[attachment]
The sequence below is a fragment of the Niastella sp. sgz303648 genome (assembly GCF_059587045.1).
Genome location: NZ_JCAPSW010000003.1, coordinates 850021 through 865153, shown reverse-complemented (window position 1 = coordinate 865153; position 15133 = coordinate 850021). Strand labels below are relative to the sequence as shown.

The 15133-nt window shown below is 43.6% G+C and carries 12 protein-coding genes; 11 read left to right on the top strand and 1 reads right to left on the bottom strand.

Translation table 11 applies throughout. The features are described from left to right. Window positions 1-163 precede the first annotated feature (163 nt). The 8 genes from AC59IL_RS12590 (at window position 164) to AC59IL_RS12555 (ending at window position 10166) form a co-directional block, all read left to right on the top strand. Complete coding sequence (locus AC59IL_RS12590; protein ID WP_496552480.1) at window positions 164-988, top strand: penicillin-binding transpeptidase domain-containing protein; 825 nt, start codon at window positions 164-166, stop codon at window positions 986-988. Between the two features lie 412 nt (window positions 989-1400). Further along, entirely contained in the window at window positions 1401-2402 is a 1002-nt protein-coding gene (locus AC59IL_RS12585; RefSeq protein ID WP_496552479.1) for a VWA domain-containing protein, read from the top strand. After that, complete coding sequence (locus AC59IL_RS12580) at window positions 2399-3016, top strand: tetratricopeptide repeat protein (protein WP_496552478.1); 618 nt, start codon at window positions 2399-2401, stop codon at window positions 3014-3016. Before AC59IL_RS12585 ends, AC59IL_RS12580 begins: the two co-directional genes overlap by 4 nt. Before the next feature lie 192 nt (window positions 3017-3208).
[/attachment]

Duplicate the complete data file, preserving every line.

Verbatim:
The sequence below is a fragment of the Niastella sp. sgz303648 genome (assembly GCF_059587045.1).
Genome location: NZ_JCAPSW010000003.1, coordinates 850021 through 865153, shown reverse-complemented (window position 1 = coordinate 865153; position 15133 = coordinate 850021). Strand labels below are relative to the sequence as shown.

The 15133-nt window shown below is 43.6% G+C and carries 12 protein-coding genes; 11 read left to right on the top strand and 1 reads right to left on the bottom strand.

Translation table 11 applies throughout. The features are described from left to right. Window positions 1-163 precede the first annotated feature (163 nt). The 8 genes from AC59IL_RS12590 (at window position 164) to AC59IL_RS12555 (ending at window position 10166) form a co-directional block, all read left to right on the top strand. Complete coding sequence (locus AC59IL_RS12590; protein ID WP_496552480.1) at window positions 164-988, top strand: penicillin-binding transpeptidase domain-containing protein; 825 nt, start codon at window positions 164-166, stop codon at window positions 986-988. Between the two features lie 412 nt (window positions 989-1400). Further along, entirely contained in the window at window positions 1401-2402 is a 1002-nt protein-coding gene (locus AC59IL_RS12585; RefSeq protein ID WP_496552479.1) for a VWA domain-containing protein, read from the top strand. After that, complete coding sequence (locus AC59IL_RS12580) at window positions 2399-3016, top strand: tetratricopeptide repeat protein (protein WP_496552478.1); 618 nt, start codon at window positions 2399-2401, stop codon at window positions 3014-3016. Before AC59IL_RS12585 ends, AC59IL_RS12580 begins: the two co-directional genes overlap by 4 nt. Before the next feature lie 192 nt (window positions 3017-3208).